MOSCOW (AP) -- Many of the Russian cities hosting the 2018 World Cup will have trouble finding the money to build soccer stadiums and improve transit links and other infrastructure, the Standard & Poor's ratings agency has warned.
Seven of the 11 Russian host cities will have to borrow money or receive much more support from the federal government than is now planned, the U.S. ratings agency said.
Unless the Russian government steps up its funding "the current poor state of municipal infrastructure in the host cities means the standards of infrastructure at tournament venues are likely to be lower than in the past," S&P said in a report.
The Russian government estimates the total 2018 World Cup budget at $22 billion, which already is much higher than Brazil's budget of $13.6 billion for the 2014 World Cup. The Russian government has also said it would restrict its World Cup support to sports-related construction.
Russia's local governments, however, have put the total cost for the 2018 World Cup at up to $43 billion, which includes new metro lines, roads, airports and utility upgrades.
But for most of them, "slowing economic growth, material spending pressure triggered by a presidential call for public salary increases and very modest fiscal flexibility" will make it difficult to find sufficient funds, Standard & Poor's said.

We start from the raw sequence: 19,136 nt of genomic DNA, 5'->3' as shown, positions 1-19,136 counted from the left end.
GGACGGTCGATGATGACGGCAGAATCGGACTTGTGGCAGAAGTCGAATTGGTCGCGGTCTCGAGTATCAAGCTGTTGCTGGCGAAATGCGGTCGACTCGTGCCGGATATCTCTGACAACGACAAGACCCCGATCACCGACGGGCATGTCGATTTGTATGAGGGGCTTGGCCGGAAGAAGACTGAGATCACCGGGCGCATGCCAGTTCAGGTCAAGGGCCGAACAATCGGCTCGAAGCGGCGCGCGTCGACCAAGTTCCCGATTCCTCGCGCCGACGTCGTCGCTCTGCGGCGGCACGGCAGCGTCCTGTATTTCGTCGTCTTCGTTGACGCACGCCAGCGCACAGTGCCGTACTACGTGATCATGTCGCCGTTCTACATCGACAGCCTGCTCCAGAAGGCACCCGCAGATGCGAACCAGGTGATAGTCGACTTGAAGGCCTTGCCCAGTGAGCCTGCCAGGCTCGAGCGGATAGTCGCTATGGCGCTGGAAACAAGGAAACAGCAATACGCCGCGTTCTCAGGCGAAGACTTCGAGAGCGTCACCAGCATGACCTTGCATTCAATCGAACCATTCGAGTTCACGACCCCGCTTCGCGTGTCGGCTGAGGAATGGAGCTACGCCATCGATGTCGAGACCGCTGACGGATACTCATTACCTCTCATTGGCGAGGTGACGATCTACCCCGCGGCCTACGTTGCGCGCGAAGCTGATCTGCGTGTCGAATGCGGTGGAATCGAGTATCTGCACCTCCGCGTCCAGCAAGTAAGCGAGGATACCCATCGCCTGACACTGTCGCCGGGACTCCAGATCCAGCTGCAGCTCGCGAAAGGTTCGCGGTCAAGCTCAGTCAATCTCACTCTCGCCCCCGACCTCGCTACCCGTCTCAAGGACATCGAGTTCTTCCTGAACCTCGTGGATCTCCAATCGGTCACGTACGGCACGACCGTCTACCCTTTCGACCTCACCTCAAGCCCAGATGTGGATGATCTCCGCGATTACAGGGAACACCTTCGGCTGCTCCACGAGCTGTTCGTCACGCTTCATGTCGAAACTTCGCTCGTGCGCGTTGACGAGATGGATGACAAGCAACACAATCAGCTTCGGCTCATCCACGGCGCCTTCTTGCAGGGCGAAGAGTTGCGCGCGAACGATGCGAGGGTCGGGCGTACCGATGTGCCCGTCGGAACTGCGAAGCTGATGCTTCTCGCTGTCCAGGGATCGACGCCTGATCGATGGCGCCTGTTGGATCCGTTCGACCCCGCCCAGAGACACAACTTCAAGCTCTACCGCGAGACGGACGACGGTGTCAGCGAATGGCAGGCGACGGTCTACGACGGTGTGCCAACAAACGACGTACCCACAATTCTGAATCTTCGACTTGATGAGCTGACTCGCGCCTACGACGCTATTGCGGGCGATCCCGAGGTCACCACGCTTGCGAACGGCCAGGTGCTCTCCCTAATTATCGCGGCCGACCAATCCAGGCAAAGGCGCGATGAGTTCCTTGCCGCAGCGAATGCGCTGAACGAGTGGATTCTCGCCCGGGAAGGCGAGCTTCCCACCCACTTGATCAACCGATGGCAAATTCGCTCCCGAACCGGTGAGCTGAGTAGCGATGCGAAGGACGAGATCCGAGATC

S&P said four Russian cities should have no trouble covering their 2018 World Cup expenditures: Moscow, St. Petersburg, Kazan and Sochi. Among the remaining seven, those facing the biggest difficulties are Kaliningrad, Samara and Saransk, it said.
Michel Platini, president of the European soccer body UEFA, met with Russian President Vladimir Putin in Sochi on Wednesday after touring some 2014 Olympic construction sites with Russia's sports minister.
"Honestly speaking, it would have been much more interesting to see the stadiums being built for the World Cup," Russian news agencies quoted Platini as saying. "In any case, I can state that the work is going ahead."
Putin thanked Platini for praising the performance of the Russian national soccer team in the 2014 World Cup qualifiers.
"To hear such an assessment from such a specialist like you is really nice," Putin said during the televised meeting.
In its report, S &P encouraged Russia's federal government to step in as it has done ahead of other international events, including the 2014 Winter Olympics in Sochi, but cautioned that Russia may find this more difficult now because of slower economic growth and higher spending.
Russian expenditures for the 2014 Sochi Olympics are estimated to eventually be about $50 billion — the most expensive Olympics ever, significantly higher than the $14.3 billion spent by London in 2012.
The ratings agency report said Russia's federal and local governments may have underestimated their World Cup costs because "budgets for large capital projects in Russia have often exceeded initial estimates."
One main reason for this is Russia's rampant corruption, which is particularly high in road construction and other building projects.
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